Help Raise 50K for Haitian Farmers to fight Hunger

by Friends of Matenwa Inc
Help Raise 50K for Haitian Farmers to fight Hunger
Help Raise 50K for Haitian Farmers to fight Hunger
Help Raise 50K for Haitian Farmers to fight Hunger
Help Raise 50K for Haitian Farmers to fight Hunger
Help Raise 50K for Haitian Farmers to fight Hunger
Help Raise 50K for Haitian Farmers to fight Hunger
Help Raise 50K for Haitian Farmers to fight Hunger
Help Raise 50K for Haitian Farmers to fight Hunger

Project Report | Aug 7, 2023
Training More Teachers and Students in School Gardens

By Chris Low | Founder

Thank you for your generous support for Friends of Matènwa's GlobalGiving project "Help Raise 50k for Haitian Farmers to fight Hunger."

There’s progress to report in the effort to to create 126 school and family gardens as a sustainable solution to La Gonave's food problem.

From October through December 2022, staff with La Gonave's Institute of Learning at the Matènwa Community Learning Center made 24 visits to 13 schools, training 41 educators in how to plan and maintain a school garden.

We began by going over the first steps to preparing a school garden: measuring, fencing, and preparing the seed.

We were not able to give out garden tools and seed during this quarter because of the violence and insecurity on the mainland. Two of our staff did go to Port-au-Prince to bring school materials back, and they were kidnapped and robbed. We suspended all trips as a result.

We did meet with teachers and school directors to plan out the activities they needed to do in order to create an organic garden at their school.

First, we talked about the importance of fencing in your organic garden, especially because it is a vegetable garden.

Then, we talked about the type of material to use. We use live-fencing such as bushes or candelabra cactus. These types of trees and plants keep out animals and thieves.

After that, we taught teachers how to germinate seeds in pots and cans that had been

We presented what kind of organic fertilizer to use for germinating seed.

We had teachers identify different seeds and encouraged them to use local seed in order to avoid chemicals and be able to conserve seed for the next season.

Next they learned how to make a simple garden bed in which to germinate. After that we discussed what natural insecticide they could make and how much to use to protect their seedlings.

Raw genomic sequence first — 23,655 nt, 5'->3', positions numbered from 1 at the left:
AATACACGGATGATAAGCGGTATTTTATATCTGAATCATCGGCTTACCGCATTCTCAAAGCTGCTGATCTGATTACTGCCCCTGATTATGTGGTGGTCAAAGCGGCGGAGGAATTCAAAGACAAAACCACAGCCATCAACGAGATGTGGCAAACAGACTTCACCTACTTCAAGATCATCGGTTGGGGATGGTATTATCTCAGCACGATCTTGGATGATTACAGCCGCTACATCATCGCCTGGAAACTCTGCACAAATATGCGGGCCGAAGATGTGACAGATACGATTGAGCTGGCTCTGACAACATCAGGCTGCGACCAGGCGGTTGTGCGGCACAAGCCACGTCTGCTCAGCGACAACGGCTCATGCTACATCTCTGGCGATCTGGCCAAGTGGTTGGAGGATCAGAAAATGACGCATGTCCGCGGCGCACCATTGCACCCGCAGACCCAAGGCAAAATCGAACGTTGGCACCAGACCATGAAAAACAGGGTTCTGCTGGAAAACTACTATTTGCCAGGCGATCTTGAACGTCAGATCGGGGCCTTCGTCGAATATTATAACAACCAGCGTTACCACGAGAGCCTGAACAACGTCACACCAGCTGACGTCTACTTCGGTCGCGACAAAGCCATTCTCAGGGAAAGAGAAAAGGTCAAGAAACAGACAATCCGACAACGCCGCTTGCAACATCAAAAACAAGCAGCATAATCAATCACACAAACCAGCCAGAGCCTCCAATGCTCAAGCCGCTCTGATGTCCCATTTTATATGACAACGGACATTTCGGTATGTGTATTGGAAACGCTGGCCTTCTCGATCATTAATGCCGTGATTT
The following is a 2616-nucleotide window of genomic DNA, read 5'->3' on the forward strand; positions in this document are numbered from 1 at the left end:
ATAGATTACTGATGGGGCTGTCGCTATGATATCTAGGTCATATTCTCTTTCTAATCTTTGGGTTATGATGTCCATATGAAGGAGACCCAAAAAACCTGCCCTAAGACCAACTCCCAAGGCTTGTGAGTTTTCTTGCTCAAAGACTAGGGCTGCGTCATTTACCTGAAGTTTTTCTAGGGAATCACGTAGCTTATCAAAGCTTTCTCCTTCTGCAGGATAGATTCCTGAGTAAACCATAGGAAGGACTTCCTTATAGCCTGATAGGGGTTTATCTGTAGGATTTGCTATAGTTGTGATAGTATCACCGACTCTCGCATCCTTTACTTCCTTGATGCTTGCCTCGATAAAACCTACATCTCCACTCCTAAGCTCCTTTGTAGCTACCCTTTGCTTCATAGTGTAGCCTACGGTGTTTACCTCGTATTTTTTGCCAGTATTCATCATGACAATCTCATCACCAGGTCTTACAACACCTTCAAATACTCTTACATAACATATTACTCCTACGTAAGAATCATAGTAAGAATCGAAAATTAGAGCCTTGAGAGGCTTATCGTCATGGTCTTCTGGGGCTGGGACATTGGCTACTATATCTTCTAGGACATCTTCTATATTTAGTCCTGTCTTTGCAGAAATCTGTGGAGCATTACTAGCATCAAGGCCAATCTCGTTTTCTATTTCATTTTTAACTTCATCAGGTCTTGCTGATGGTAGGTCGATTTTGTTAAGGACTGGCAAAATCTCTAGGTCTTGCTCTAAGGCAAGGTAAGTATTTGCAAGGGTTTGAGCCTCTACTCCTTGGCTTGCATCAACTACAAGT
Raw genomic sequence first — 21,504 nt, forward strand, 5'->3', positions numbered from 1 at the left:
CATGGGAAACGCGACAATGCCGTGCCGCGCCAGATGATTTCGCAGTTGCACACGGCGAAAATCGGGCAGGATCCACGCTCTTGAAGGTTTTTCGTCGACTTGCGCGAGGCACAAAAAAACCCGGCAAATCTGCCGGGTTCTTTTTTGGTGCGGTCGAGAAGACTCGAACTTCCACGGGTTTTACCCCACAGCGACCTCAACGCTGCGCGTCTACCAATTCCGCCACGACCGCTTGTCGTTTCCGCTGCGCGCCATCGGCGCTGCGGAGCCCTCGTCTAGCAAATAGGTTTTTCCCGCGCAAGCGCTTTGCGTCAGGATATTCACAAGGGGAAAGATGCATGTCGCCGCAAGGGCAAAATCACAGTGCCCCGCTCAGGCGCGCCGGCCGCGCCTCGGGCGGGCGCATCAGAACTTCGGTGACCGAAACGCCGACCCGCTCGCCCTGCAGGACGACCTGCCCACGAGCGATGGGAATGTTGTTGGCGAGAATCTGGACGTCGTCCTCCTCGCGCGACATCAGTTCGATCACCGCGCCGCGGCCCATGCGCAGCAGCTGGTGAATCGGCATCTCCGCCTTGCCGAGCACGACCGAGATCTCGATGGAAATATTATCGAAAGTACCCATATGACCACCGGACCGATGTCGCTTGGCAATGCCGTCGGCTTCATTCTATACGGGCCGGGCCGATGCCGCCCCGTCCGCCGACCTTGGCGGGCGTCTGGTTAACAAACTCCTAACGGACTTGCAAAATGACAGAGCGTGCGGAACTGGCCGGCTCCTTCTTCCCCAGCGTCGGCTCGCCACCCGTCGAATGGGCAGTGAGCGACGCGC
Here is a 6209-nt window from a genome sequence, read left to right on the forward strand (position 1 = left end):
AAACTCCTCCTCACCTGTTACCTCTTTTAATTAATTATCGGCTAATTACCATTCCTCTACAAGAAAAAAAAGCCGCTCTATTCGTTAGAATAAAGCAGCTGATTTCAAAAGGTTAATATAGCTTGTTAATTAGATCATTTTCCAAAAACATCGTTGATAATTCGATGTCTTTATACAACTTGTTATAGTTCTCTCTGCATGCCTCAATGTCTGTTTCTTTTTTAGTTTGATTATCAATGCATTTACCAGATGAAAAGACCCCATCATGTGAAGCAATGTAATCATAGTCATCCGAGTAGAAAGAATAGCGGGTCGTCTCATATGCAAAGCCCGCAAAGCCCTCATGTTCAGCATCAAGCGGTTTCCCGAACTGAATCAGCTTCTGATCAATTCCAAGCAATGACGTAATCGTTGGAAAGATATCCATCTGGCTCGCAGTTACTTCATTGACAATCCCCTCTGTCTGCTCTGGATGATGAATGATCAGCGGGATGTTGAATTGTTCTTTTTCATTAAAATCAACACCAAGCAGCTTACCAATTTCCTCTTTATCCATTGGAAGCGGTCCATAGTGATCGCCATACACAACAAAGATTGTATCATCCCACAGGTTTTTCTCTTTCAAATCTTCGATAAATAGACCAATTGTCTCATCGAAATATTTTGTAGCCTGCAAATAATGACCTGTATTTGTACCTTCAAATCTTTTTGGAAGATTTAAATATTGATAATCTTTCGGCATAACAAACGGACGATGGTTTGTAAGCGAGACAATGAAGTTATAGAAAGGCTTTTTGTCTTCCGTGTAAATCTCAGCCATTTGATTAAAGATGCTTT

We also had them work in the organic garden and learn how to make compost.

Every time the teachers and directors come for training to the Matènwa Community Learning Center, we bring them into the garden to motivate them. They take notes on points about making a garden, then we discuss the questions they have about the garden.

Each school garden is created so that every student has a one meter square plot to plant four seeds or seedlings.

We explained how the students should take responsibility for watering, fertilizing, removing insects, and recording the growth of their plants – using illustrations and notes – until the vegetables are ready to be harvested.

We also encourage parents to make a small family garden at home to encourage their children to garden. We explain the importance of organic gardens and the disadvantages of vegetables that come from the mainland.

The teachers and directors learned more about how to prepare compost too. They also learned how to prepare two types of garden beds. We talked about how to take care of new seedlings and how to prepare fertilizer for transplantation.

From March through June 2023 we made 19 additional visits to train educators in school gardens.

Our goal during this period was to ensure that nutrition education in schools provides learners with the knowledge, skills and motivation to make wise dietary and lifestyle choices, building a strong basis for a healthy and active life.

This is what we observed of teachers and students during these visits:

  • They are teaching their students about nutrition so that they have an understanding of it. This gives students motivation to work in the garden so that they are getting the nutritional foods that they need in order to build a foundation for a healthy and active life.
  • We have observed that the children are very comfortable working in the garden with their classroom teachers.
  • Teachers now know how to water plants, make garden beds, grow seedlings, transplant seedlings, and compost.
  • They also know what time of day to look for insects and kill them before they ruin the plants.
  • Teachers now know seasonal plants, when to plant and when to harvest.


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Organization Information

Friends of Matenwa Inc

Location: Cambridge, MA - USA
Facebook: Facebook Page
Project Leader:
Chris Low
Cambridge , MA United States

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Teenage Science Students
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